The Mayor of Charlottesville recently tweeted.
Please explain how building more market rate housing will free up the housing market for low-income citizens. Which low-income citizens will be able to afford to buy or rent a home that’s going to sell to $450,000? New construction will not lower the selling price of older homes….
Fortunately, Bryan Caplan has an excellent explanation, the game of reverse musical chairs.
New housing is usually nice housing, because over time technology improves and capital depreciates. Since richer people are more willing to pay the upcharge for nicer housing, the future residents of new construction are usually well-to-do.
So what do casual observers miss? They miss the big picture: People who move into new construction are moving away from older construction. When they move, those older units become available for others. While those others probably won’t be drastically poorer than those they replace, they tend to be slightly poorer. Think: “one rung down.” When these slightly poorer people move, their prior dwellings will tend to be taken over by those who are a further rung down. And so on, in a great chain reaction. Allowing new construction really does help the whole income distribution.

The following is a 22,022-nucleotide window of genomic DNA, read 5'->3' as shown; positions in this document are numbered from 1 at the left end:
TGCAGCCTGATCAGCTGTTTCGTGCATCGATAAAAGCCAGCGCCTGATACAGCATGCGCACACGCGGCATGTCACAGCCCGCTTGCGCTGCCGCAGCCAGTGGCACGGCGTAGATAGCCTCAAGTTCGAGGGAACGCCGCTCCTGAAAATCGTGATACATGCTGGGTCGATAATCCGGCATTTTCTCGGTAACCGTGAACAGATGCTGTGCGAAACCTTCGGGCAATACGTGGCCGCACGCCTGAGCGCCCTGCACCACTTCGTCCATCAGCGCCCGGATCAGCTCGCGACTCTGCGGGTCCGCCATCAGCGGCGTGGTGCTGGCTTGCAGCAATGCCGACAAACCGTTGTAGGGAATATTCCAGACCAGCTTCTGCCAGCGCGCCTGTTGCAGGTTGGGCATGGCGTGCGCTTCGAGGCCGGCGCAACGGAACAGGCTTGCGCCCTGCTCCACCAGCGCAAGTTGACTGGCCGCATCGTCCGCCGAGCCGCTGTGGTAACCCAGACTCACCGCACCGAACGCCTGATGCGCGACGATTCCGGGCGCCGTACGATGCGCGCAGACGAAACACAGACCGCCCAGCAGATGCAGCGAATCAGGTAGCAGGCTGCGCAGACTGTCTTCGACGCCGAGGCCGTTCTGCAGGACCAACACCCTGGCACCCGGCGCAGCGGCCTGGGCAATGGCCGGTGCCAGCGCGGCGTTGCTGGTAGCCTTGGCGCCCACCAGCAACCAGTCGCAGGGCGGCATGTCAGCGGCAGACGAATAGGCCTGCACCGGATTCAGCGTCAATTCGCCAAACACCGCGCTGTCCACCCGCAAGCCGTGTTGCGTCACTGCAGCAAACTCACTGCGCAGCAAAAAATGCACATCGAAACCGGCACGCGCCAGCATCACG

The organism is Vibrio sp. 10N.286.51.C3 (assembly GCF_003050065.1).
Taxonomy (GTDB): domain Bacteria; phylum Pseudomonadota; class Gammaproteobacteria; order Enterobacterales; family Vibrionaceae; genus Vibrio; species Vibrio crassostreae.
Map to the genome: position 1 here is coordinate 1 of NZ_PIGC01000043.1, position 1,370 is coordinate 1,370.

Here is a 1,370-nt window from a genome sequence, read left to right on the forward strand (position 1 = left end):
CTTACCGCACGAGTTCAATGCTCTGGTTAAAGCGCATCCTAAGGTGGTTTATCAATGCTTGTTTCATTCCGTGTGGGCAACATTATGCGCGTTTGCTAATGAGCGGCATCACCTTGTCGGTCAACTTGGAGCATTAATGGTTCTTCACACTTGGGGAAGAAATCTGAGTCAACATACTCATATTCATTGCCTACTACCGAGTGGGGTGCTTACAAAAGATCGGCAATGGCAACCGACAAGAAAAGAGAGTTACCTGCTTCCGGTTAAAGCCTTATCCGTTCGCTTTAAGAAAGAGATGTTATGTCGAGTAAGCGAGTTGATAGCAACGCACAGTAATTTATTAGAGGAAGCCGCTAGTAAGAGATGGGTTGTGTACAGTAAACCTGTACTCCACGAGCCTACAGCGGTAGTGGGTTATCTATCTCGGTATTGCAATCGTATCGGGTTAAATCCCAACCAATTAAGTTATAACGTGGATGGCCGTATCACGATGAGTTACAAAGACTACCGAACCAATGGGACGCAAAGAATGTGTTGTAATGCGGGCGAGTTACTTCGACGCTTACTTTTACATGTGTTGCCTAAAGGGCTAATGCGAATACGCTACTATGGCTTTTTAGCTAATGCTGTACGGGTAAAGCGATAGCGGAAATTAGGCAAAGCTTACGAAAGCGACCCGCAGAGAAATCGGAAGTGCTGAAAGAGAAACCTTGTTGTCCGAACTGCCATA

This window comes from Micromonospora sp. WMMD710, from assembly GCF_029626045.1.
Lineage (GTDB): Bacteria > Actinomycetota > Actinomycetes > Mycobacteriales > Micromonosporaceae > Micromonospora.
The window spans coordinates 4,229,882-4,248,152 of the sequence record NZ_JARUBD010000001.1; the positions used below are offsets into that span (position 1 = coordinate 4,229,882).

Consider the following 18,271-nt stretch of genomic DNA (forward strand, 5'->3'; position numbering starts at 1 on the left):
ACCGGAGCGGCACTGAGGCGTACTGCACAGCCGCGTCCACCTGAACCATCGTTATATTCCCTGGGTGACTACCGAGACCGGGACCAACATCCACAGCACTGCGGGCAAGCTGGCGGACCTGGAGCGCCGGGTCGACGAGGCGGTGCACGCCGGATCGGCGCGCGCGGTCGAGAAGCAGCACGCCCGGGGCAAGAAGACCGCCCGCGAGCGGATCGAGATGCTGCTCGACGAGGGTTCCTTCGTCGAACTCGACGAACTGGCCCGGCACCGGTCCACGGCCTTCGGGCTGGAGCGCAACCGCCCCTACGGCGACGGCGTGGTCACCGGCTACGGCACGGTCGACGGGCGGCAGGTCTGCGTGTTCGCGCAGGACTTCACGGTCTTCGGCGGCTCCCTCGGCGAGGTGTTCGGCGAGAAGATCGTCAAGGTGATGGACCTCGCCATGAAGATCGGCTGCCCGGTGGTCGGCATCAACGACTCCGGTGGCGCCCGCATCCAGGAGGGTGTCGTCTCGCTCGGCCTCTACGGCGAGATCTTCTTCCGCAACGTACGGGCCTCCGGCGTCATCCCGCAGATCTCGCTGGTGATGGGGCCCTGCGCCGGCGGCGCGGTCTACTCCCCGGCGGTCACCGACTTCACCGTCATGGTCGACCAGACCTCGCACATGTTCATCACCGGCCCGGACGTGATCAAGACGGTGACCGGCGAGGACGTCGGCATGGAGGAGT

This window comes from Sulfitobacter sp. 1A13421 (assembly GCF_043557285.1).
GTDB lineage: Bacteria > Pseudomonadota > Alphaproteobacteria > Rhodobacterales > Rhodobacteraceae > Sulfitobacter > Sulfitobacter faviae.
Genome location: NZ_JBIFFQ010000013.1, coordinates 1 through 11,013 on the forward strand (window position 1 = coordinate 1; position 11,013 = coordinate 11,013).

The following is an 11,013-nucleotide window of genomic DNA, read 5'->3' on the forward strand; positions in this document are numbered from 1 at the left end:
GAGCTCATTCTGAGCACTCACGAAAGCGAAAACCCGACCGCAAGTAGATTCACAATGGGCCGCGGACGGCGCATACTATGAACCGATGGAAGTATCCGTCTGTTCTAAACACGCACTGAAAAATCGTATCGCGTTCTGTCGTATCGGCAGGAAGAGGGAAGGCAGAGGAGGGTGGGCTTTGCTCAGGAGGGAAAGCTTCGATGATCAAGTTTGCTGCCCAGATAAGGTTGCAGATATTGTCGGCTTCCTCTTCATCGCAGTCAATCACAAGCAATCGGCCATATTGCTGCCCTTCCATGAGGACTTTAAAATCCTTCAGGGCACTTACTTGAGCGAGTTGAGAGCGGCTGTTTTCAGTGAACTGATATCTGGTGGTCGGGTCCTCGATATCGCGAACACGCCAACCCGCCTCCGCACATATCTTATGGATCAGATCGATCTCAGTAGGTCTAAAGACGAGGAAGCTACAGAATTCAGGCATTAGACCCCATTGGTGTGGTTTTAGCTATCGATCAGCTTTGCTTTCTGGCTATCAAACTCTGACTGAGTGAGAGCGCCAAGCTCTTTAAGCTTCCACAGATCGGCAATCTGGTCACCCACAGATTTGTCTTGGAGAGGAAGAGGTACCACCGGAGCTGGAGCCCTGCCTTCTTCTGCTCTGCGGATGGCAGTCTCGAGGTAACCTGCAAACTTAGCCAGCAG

Since this is hard to visualize, picture a game of musical chairs. With one key difference. A normal game of musical chairs starts out with one chair per person, then subtracts a chair every turn. The result: Faster, aggressive kids push out everyone else, until the fastest, most aggressive kid wins. In my variant game, we start out with fewer chairs than people, then add a chair every turn. The result: Slower and more pacific kids start getting places to sit, until there are enough chairs for everyone.
Both games feature a competitive scramble. In conventional musical chairs, however, the competition gets more and more cutthroat and in the end almost everyone loses. In my reverse musical chairs, in contrast, competition gets milder and milder and in the end everyone wins.